Raissa Davydovna Orlova-Kopeleva

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Raissa Dawydowna Orlova-Kopeleva ( Russian Раи́са Давы́довна Орло́ва-Ко́пелева , scientific transliteration Raisa Davydovna Orlova-Kopeleva ; born July 23, 1918 in Moscow ; †  May 31,  1989 in Cologne ) was a Russian writer and American writer . She was Lev Kopelev's second wife from 1956 .

Raissa Orlowa studied English and American studies in the USSR from 1935 to 1940 and worked from 1950 as a lecturer in literature in Tallinn and Moscow. At the Russian monthly foreign literature ( иностранная литература ) she was head of department from 1955 to 1961. Since then she has worked as a freelance writer and literary critic on 19th and 20th century American literature ( Mark Twain , Jack London , Harriet Beecher Stowe , Ernest Hemingway ). After the Warsaw Pact invasion of the ČSSR in 1968, she became involved in the Soviet civil rights movement. The Kopelew-Orlowa couple's apartment in Moscow quickly became a meeting point for dissidents and foreign correspondents , including Fritz Pleitgen and Klaus Bednarz . In 1980 she was expelled from the Writers' Union of the USSR and in 1981, after her trip to the West, she was expatriated from the Soviet Union together with her husband, the writer and civil rights activist Lev Zinovievich Kopelev . From then on she lived mostly in Cologne, where her long-time friends Heinrich Böll and Annemarie Böll stood by the couple.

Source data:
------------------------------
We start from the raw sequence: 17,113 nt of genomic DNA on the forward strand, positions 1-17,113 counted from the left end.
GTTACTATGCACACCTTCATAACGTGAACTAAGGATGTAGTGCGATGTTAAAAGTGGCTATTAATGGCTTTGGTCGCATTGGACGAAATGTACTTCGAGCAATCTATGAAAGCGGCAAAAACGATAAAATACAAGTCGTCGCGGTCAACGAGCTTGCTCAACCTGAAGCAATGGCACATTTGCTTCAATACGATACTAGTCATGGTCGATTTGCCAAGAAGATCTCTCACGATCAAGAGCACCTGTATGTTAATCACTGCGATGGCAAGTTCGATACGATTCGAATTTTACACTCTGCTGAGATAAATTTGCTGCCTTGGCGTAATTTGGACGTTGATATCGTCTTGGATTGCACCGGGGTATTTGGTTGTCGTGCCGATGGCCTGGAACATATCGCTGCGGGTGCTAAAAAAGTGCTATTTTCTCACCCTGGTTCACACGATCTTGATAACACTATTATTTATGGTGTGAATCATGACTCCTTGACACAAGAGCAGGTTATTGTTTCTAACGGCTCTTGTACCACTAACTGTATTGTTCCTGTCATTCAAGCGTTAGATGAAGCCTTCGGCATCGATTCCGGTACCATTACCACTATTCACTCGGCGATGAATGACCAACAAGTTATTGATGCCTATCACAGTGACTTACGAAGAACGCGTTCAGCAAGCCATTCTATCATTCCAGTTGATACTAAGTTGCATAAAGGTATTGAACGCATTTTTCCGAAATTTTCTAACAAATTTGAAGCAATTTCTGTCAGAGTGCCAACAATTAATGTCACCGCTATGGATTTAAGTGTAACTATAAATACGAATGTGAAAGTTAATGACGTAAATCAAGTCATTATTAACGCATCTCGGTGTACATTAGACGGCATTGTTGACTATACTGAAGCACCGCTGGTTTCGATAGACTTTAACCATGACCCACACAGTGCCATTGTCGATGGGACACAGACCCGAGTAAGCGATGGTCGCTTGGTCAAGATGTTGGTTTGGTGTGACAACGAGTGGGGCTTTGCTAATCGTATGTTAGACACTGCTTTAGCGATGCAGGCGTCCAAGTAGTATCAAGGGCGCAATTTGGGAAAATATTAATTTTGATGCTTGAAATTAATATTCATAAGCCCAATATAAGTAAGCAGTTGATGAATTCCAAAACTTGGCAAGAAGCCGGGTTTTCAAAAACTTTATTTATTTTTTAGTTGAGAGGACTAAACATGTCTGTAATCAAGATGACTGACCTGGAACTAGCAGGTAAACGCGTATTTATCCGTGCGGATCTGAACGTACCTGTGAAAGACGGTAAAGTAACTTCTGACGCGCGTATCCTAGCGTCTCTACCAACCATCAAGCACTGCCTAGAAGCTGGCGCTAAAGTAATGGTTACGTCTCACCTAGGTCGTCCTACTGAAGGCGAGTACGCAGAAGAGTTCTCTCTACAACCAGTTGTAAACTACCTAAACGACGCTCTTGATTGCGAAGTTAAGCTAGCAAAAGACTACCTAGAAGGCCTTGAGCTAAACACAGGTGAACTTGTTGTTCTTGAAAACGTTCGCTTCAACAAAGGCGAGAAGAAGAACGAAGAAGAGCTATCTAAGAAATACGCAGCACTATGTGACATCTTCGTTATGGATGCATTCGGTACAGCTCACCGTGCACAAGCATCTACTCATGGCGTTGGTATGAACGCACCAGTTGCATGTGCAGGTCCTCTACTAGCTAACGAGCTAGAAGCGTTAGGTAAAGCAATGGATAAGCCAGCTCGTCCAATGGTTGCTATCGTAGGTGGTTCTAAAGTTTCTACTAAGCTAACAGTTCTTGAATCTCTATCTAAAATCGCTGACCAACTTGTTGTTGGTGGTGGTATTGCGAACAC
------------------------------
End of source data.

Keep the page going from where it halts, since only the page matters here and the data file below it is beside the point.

Raissa Orlowa died on May 31, 1989 in Cologne after she had previously visited her relatives and friends in Moscow. Her urn was buried in the Donskoy Cemetery in Moscow.

Her first book describes very clearly how she finds her way around Germany slowly and how she learned to deal with the peculiarities of Germans.


  • The doors open slowly (1984), Двери открываются медленно (1994)
  • A past that does not go away. Looking back over five decades (1985), Воспоминания о непрошедшем времени (USA 1983, Moscow 1993)
  • Letters from Cologne on books from Moscow (1987)
  • When the bell stopped; Alexander Herzen's last year of life (1988)
  • Why I Live (1990 posthumous)

Together with her husband she wrote:

  • Boris Pasternak. "Image of the world in words" (1986)
  • We lived in Moscow (1987), Мы жили в Москве (1) (USA 1988, Moscow 1990)
  • Contemporaries, Masters, Friends (1989), Мы жили в Москве (2)
  • We lived in Cologne. Notes and Memories (1996), Мы жили в Кёльне (2003)

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